Last week, the Supreme Court issued a long-awaited decision addressing the question of whether three recess appointees to the NLRB passed Constitutional muster. These three NLRB members were appointed by President Obama during a three-day recess in the middle of a Senate term, while it was still in a “pro forma” session. For all practical purposes, the recess appointments occurred over a long weekend. The Supreme Court found this to be an abuse of a procedure that was intended to be used in the rare circumstance where the Senate is out of session and the President needs to quickly appoint an executive branch employee in a position that cannot wait for the Senate to return to work. Notably, the Supreme Court did not decide exactly how long a Senate recess must be to qualify as a “legitimate” recess, but made clear that three days won’t cut it.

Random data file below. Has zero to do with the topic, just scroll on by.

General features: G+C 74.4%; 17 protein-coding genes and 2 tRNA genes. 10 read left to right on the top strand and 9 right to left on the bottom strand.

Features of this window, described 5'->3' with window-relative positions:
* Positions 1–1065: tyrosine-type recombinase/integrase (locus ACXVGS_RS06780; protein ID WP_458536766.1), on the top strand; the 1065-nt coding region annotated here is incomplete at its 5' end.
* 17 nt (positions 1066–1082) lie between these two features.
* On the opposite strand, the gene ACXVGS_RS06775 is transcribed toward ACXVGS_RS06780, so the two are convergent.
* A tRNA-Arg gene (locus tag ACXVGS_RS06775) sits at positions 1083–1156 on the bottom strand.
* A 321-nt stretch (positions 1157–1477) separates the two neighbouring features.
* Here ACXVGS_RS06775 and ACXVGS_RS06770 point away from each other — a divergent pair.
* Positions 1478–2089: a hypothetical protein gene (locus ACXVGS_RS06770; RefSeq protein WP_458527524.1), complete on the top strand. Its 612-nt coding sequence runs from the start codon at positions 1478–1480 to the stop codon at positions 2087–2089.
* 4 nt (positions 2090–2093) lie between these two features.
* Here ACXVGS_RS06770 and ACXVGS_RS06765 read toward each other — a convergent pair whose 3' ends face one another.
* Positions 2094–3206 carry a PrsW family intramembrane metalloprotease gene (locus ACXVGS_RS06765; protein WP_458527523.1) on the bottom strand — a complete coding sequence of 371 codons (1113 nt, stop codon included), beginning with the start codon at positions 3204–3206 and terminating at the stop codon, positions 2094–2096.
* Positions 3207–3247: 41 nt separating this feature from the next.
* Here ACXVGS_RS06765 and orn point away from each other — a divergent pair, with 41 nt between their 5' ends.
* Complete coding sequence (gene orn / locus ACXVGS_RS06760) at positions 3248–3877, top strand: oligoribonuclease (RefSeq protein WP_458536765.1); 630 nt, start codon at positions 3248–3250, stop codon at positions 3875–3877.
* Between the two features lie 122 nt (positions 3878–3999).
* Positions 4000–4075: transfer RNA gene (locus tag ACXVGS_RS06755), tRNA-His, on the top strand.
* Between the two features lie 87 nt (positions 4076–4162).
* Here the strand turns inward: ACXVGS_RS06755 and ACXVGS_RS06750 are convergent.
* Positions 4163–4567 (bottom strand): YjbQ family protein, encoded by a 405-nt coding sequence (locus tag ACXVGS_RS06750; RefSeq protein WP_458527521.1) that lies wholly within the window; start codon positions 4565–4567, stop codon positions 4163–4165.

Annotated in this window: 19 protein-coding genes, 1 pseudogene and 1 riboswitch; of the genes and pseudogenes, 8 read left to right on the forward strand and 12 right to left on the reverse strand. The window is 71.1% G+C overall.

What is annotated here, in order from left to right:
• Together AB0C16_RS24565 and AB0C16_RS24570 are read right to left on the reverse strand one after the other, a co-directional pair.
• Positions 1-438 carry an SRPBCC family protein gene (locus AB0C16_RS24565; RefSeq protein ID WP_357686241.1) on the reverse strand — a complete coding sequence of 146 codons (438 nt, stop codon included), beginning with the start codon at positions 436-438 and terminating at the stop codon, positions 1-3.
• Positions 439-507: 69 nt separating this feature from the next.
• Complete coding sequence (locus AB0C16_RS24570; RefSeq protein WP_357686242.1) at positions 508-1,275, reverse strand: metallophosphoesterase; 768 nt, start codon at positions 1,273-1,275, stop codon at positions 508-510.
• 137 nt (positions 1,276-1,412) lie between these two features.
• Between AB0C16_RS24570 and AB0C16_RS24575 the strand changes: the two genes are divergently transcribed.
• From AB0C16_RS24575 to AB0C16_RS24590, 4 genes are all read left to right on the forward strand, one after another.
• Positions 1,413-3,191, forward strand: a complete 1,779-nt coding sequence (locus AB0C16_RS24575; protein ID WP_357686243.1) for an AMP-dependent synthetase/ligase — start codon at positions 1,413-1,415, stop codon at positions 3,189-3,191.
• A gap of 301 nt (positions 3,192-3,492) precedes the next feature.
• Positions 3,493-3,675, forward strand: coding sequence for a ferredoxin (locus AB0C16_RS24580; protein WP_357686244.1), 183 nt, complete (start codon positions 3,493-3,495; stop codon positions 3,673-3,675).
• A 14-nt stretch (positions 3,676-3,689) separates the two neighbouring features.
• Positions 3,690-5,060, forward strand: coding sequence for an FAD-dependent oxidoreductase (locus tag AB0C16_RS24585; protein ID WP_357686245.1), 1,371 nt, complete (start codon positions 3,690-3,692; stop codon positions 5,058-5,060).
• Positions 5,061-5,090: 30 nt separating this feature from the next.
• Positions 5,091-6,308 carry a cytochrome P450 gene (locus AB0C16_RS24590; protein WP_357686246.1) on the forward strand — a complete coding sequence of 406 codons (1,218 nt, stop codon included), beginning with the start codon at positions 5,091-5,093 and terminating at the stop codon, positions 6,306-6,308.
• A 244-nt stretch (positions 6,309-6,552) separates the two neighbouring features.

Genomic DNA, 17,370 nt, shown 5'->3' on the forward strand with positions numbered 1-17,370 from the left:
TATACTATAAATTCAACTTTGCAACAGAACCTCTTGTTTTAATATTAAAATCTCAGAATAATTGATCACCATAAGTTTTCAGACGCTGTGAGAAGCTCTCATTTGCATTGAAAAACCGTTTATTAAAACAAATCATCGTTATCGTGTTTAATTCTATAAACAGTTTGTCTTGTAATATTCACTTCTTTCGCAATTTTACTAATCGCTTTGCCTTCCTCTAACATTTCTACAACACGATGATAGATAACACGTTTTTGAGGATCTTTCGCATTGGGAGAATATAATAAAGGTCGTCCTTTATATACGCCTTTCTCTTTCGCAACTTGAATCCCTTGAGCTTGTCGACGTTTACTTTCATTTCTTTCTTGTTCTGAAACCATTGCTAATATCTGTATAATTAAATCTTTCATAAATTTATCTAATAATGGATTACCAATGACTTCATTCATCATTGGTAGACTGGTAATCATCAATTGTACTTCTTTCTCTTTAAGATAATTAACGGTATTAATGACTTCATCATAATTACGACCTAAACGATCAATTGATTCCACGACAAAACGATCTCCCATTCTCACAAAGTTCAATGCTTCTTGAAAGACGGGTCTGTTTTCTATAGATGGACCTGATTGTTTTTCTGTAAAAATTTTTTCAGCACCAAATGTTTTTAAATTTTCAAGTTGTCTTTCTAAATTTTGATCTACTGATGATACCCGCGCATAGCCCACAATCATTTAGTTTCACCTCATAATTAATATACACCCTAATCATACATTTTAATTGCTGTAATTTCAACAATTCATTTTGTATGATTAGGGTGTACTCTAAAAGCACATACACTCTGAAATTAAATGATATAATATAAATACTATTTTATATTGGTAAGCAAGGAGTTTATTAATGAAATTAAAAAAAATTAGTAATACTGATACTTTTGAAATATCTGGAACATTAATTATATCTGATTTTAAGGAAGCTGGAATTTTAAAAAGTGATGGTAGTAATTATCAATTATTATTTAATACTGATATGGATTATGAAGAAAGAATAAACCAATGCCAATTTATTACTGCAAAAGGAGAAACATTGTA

The result of this decision is that any NLRB Order issued during the tenure of these three recess appointees will be instantly called into question and potentially invalidated. That is a great “get out of jail free” card to the losing party in any Board litigation, and will likely keep lawyers busy for years sorting out the mess.